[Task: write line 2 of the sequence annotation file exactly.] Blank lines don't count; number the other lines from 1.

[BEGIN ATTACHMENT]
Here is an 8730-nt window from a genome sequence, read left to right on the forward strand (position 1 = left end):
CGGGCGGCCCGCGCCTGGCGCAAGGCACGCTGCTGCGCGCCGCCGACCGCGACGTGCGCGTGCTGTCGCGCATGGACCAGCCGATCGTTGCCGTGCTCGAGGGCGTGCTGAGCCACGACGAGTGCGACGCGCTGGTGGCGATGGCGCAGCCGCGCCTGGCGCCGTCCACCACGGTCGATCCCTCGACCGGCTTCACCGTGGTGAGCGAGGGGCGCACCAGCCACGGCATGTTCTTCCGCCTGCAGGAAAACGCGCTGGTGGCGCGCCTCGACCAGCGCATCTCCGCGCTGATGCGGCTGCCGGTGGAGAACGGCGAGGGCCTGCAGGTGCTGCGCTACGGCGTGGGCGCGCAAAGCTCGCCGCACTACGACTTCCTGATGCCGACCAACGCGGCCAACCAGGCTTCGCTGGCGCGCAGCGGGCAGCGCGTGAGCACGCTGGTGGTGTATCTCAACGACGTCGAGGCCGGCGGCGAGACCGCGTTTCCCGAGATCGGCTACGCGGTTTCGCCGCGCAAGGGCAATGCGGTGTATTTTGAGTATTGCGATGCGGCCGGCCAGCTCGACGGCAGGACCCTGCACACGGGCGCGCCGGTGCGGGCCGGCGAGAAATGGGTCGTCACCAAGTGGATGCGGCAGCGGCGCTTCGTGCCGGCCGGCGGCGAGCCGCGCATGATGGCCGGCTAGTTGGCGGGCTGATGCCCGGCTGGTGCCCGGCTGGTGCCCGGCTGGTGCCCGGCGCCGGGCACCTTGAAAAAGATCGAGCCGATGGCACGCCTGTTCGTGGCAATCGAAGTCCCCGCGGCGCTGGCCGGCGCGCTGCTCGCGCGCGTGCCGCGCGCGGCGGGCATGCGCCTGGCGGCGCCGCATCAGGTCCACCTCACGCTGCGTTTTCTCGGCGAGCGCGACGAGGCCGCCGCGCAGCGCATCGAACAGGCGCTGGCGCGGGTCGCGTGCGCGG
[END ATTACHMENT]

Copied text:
CGGGCGGCCCGCGCCTGGCGCAAGGCACGCTGCTGCGCGCCGCCGACCGCGACGTGCGCGTGCTGTCGCGCATGGACCAGCCGATCGTTGCCGTGCTCGAGGGCGTGCTGAGCCACGACGAGTGCGACGCGCTGGTGGCGATGGCGCAGCCGCGCCTGGCGCCGTCCACCACGGTCGATCCCTCGACCGGCTTCACCGTGGTGAGCGAGGGGCGCACCAGCCACGGCATGTTCTTCCGCCTGCAGGAAAACGCGCTGGTGGCGCGCCTCGACCAGCGCATCTCCGCGCTGATGCGGCTGCCGGTGGAGAACGGCGAGGGCCTGCAGGTGCTGCGCTACGGCGTGGGCGCGCAAAGCTCGCCGCACTACGACTTCCTGATGCCGACCAACGCGGCCAACCAGGCTTCGCTGGCGCGCAGCGGGCAGCGCGTGAGCACGCTGGTGGTGTATCTCAACGACGTCGAGGCCGGCGGCGAGACCGCGTTTCCCGAGATCGGCTACGCGGTTTCGCCGCGCAAGGGCAATGCGGTGTATTTTGAGTATTGCGATGCGGCCGGCCAGCTCGACGGCAGGACCCTGCACACGGGCGCGCCGGTGCGGGCCGGCGAGAAATGGGTCGTCACCAAGTGGATGCGGCAGCGGCGCTTCGTGCCGGCCGGCGGCGAGCCGCGCATGATGGCCGGCTAGTTGGCGGGCTGATGCCCGGCTGGTGCCCGGCTGGTGCCCGGCTGGTGCCCGGCGCCGGGCACCTTGAAAAAGATCGAGCCGATGGCACGCCTGTTCGTGGCAATCGAAGTCCCCGCGGCGCTGGCCGGCGCGCTGCTCGCGCGCGTGCCGCGCGCGGCGGGCATGCGCCTGGCGGCGCCGCATCAGGTCCACCTCACGCTGCGTTTTCTCGGCGAGCGCGACGAGGCCGCCGCGCAGCGCATCGAACAGGCGCTGGCGCGGGTCGCGTGCGCGG